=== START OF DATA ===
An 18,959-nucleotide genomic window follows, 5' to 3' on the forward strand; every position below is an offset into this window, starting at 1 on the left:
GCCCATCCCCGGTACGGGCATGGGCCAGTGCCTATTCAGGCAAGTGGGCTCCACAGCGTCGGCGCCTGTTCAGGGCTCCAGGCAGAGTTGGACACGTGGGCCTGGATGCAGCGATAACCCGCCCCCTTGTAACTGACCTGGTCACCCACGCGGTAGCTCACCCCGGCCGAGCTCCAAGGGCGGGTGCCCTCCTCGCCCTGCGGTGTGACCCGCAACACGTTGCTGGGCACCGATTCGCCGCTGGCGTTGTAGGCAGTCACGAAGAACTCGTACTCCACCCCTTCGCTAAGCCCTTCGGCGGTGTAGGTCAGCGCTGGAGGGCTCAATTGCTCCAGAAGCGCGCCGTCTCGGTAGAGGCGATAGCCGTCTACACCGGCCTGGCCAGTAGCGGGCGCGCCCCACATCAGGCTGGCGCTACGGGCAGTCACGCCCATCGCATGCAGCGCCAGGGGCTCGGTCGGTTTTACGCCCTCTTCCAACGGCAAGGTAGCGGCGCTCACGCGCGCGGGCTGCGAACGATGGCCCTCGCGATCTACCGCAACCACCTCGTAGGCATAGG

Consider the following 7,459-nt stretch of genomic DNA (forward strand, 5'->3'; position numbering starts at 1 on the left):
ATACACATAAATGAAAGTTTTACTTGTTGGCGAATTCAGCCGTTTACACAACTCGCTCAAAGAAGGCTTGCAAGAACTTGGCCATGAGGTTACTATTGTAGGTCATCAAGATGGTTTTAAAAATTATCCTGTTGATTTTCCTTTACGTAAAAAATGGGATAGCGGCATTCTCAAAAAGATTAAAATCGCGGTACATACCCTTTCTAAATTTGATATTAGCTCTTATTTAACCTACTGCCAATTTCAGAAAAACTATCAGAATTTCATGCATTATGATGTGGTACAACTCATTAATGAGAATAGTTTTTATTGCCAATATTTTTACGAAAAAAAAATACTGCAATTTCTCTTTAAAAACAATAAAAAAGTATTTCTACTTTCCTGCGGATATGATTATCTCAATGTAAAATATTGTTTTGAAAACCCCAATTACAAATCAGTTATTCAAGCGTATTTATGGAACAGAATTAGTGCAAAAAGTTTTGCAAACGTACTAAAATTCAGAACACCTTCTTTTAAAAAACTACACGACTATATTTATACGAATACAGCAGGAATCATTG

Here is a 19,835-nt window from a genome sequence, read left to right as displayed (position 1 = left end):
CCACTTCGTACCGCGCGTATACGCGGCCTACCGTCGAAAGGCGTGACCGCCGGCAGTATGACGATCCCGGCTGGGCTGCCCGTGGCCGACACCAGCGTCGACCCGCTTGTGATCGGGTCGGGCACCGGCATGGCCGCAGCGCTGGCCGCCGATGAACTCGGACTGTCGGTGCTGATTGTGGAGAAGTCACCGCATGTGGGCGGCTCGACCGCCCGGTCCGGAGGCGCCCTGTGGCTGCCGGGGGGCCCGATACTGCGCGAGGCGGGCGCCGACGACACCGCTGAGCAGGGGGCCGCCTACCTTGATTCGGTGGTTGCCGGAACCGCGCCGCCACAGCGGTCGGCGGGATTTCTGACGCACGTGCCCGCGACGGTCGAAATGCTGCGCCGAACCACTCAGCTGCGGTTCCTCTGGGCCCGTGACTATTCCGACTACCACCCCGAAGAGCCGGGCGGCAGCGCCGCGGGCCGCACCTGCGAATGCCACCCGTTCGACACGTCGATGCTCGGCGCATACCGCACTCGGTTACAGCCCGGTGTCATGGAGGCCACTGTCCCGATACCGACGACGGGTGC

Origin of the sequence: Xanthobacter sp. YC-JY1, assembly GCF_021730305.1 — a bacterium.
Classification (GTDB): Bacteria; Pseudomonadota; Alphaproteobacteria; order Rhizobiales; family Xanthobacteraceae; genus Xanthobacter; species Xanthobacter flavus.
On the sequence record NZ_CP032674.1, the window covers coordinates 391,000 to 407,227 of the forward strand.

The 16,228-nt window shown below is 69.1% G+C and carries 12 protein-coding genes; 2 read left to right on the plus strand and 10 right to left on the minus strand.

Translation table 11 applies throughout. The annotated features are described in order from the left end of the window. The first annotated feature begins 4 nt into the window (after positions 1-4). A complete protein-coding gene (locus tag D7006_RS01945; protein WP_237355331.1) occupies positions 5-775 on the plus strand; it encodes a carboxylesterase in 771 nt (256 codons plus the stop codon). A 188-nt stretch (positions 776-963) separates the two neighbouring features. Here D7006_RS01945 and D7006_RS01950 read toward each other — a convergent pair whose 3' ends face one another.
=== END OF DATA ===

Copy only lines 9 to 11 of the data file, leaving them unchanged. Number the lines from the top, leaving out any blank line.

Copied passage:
On the sequence record NZ_CP032674.1, the window covers coordinates 391,000 to 407,227 of the forward strand.

The 16,228-nt window shown below is 69.1% G+C and carries 12 protein-coding genes; 2 read left to right on the plus strand and 10 right to left on the minus strand.

Translation table 11 applies throughout. The annotated features are described in order from the left end of the window. The first annotated feature begins 4 nt into the window (after positions 1-4). A complete protein-coding gene (locus tag D7006_RS01945; protein WP_237355331.1) occupies positions 5-775 on the plus strand; it encodes a carboxylesterase in 771 nt (256 codons plus the stop codon). A 188-nt stretch (positions 776-963) separates the two neighbouring features. Here D7006_RS01945 and D7006_RS01950 read toward each other — a convergent pair whose 3' ends face one another.